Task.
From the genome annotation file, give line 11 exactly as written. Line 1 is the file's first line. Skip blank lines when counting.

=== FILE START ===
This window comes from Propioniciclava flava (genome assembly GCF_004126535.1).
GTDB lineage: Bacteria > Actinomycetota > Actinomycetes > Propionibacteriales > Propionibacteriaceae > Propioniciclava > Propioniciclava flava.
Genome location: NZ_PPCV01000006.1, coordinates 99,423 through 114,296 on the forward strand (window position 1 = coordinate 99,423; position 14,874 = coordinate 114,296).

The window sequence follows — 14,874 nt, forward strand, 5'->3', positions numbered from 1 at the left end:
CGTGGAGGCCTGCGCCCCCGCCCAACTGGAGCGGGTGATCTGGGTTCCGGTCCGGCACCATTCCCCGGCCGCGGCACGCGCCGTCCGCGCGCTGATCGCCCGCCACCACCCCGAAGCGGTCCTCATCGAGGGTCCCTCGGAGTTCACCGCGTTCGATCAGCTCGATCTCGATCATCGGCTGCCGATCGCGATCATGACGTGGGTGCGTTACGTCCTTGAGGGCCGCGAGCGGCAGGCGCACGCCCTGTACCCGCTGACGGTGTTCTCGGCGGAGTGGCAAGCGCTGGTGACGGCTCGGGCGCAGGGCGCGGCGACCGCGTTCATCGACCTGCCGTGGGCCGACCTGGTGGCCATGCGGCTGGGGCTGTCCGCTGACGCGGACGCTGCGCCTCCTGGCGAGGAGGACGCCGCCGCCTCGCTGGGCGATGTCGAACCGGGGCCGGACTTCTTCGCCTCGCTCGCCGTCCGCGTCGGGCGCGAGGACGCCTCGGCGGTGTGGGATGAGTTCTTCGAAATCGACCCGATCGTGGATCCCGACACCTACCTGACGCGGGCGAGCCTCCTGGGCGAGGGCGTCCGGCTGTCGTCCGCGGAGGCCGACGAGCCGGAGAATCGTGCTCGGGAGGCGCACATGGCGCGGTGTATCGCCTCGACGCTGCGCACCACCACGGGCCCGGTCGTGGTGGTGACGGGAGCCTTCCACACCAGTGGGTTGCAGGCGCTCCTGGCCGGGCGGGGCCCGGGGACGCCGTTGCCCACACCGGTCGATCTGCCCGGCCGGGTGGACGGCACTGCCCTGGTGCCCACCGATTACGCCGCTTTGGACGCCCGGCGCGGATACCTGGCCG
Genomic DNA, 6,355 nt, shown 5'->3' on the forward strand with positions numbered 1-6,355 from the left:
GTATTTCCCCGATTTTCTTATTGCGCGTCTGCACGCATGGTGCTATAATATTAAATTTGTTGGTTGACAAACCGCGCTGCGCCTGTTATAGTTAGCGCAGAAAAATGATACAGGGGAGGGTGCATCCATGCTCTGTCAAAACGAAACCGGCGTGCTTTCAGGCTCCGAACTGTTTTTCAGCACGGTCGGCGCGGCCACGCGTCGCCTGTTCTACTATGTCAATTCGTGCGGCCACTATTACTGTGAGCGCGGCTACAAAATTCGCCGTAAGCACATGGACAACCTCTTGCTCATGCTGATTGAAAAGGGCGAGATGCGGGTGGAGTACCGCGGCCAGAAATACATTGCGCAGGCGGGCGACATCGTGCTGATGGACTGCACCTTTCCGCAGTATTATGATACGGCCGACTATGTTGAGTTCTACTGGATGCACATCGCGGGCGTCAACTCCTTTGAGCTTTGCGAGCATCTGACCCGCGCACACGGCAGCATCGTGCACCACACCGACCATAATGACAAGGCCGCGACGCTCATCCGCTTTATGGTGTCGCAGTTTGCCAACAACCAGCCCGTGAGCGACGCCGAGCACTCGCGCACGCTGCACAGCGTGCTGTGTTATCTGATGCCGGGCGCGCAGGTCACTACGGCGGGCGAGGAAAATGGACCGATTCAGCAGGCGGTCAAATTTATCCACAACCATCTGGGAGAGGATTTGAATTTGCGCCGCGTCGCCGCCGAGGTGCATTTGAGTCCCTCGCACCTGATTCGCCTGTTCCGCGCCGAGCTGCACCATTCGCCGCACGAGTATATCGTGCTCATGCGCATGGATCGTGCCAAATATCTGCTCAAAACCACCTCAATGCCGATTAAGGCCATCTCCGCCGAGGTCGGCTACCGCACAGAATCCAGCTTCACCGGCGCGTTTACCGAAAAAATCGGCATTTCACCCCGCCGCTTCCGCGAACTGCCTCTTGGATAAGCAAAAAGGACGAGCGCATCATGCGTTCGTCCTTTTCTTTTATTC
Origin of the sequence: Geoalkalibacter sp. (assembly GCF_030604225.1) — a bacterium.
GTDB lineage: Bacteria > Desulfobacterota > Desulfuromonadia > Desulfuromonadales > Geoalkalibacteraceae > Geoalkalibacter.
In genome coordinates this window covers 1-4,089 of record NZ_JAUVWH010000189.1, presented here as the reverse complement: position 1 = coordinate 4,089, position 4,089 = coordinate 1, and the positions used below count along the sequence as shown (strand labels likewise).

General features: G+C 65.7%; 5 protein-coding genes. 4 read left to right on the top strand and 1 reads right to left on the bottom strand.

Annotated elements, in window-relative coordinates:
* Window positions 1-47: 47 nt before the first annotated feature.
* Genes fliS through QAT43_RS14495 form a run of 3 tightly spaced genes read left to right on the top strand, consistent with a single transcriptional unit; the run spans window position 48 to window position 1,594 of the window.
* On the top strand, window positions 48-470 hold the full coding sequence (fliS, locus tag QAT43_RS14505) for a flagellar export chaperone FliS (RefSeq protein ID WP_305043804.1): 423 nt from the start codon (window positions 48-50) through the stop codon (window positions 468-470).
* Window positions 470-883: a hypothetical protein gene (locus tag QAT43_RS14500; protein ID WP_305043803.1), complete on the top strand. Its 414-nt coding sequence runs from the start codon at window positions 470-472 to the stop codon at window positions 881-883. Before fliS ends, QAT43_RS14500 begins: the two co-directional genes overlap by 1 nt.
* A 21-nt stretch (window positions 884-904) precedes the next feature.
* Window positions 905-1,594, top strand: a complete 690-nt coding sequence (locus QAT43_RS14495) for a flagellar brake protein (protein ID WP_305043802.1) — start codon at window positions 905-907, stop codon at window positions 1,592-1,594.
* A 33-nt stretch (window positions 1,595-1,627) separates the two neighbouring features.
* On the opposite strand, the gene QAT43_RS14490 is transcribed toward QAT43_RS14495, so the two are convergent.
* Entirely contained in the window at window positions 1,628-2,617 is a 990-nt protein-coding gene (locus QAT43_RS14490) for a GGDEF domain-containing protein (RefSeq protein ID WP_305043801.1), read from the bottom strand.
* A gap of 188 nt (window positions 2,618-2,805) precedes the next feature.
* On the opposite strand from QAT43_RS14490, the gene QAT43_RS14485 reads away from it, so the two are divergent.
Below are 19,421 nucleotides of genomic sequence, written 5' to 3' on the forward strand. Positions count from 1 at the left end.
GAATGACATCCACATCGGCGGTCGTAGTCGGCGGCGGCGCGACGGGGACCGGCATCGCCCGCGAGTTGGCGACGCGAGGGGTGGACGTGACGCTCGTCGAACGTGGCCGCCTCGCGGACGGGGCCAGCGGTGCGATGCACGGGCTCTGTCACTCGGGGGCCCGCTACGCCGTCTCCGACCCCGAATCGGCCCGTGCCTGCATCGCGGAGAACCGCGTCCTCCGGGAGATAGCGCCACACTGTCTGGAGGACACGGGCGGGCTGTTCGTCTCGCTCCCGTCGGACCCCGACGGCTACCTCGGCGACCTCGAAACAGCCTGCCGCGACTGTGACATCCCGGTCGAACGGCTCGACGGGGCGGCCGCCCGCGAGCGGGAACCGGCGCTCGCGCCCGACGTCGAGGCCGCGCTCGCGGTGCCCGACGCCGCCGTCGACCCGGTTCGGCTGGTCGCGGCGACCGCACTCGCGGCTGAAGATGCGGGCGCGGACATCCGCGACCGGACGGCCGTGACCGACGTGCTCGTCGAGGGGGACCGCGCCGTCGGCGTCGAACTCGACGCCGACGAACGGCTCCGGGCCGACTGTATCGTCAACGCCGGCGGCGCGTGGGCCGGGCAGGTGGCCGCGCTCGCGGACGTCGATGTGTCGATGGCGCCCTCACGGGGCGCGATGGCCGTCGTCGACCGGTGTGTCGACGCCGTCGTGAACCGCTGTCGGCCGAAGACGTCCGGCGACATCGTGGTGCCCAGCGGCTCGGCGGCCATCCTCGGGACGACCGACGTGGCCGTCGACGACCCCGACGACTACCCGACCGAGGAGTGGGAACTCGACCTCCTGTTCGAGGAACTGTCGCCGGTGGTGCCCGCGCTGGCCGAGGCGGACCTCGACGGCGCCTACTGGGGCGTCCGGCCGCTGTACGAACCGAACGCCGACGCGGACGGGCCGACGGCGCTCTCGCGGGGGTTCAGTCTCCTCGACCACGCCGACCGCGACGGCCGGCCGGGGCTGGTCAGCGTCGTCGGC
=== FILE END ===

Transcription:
General features: G+C 65.7%; 5 protein-coding genes. 4 read left to right on the top strand and 1 reads right to left on the bottom strand.